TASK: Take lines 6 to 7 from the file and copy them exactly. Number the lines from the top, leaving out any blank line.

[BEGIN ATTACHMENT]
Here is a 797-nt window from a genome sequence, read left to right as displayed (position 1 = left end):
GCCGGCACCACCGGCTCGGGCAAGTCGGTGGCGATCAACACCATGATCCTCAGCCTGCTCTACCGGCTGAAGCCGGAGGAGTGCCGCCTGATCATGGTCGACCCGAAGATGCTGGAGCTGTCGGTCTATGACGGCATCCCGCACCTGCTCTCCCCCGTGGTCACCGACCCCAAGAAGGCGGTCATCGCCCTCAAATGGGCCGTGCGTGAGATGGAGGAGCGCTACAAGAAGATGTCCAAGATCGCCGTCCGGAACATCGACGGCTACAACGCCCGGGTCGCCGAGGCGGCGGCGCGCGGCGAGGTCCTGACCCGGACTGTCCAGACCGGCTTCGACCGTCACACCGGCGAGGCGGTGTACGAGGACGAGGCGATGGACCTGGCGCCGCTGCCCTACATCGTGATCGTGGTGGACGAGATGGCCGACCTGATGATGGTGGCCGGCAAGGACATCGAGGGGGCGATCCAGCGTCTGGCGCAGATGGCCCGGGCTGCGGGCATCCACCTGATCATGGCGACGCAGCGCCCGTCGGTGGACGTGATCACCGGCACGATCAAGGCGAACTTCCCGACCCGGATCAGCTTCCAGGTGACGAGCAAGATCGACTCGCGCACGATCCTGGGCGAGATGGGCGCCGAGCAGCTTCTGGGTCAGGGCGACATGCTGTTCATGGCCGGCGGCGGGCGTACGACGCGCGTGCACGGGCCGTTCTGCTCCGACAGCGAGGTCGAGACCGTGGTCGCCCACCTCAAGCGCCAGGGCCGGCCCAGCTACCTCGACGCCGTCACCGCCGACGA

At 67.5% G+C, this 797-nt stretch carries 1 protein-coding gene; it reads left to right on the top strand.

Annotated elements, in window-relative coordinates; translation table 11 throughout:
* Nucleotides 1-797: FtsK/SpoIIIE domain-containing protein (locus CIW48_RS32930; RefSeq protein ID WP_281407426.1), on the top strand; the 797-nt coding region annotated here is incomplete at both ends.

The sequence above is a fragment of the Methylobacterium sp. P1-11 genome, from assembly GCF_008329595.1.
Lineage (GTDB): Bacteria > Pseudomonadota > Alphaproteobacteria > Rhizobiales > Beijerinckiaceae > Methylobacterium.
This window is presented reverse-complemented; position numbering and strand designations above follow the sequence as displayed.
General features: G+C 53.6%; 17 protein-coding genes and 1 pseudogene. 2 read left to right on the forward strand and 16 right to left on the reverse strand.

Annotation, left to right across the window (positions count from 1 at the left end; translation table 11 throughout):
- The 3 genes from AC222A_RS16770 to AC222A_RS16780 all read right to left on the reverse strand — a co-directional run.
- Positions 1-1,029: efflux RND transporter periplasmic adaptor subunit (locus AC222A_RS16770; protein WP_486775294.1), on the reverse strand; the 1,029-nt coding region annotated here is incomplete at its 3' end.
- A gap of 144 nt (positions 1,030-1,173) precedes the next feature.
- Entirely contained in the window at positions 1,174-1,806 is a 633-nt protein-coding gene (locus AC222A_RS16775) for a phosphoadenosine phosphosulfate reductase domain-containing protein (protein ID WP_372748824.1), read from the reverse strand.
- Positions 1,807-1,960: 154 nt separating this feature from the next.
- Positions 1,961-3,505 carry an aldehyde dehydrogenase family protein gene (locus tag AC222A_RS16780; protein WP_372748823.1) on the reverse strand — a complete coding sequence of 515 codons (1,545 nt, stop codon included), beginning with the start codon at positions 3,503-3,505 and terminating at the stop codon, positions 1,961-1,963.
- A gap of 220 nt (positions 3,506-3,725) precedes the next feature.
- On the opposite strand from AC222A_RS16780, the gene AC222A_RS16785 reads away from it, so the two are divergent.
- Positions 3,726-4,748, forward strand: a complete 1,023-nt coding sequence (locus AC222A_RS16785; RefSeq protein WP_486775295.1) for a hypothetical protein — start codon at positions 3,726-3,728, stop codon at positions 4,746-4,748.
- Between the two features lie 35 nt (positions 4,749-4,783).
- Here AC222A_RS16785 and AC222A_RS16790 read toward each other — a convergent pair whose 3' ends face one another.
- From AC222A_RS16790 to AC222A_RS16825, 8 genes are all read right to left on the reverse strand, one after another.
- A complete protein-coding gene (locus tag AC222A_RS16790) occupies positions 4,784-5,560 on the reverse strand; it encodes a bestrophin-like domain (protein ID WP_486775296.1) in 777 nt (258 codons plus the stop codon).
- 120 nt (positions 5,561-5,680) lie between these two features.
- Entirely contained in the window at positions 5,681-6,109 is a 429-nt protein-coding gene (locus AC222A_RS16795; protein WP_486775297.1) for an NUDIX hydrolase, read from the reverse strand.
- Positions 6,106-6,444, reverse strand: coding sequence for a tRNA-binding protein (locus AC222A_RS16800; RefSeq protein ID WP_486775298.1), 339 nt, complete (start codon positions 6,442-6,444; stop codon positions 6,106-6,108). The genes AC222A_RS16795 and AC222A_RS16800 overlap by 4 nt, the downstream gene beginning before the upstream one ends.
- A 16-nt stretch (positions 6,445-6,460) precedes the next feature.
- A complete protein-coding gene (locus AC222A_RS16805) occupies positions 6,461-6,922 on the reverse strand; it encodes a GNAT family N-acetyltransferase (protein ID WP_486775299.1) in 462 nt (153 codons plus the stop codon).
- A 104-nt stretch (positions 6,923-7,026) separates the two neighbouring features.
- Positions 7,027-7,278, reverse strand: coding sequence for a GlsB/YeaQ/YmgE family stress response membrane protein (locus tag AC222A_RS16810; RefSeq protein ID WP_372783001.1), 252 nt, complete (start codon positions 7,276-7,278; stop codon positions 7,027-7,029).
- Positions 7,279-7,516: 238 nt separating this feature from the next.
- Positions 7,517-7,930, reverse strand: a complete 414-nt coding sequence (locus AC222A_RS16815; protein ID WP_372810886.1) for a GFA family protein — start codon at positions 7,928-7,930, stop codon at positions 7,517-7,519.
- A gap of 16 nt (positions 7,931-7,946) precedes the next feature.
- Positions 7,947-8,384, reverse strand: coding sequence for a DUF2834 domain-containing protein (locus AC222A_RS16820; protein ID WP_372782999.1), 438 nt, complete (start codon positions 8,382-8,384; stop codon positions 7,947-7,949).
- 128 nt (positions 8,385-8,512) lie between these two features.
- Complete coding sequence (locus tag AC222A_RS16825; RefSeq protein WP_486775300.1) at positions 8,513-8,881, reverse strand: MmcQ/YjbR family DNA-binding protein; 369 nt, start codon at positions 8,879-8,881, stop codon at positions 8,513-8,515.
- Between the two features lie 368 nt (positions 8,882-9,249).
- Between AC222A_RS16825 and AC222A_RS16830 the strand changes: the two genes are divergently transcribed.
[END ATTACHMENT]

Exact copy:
The sequence above is a fragment of the Methylobacterium sp. P1-11 genome, from assembly GCF_008329595.1.
Lineage (GTDB): Bacteria > Pseudomonadota > Alphaproteobacteria > Rhizobiales > Beijerinckiaceae > Methylobacterium.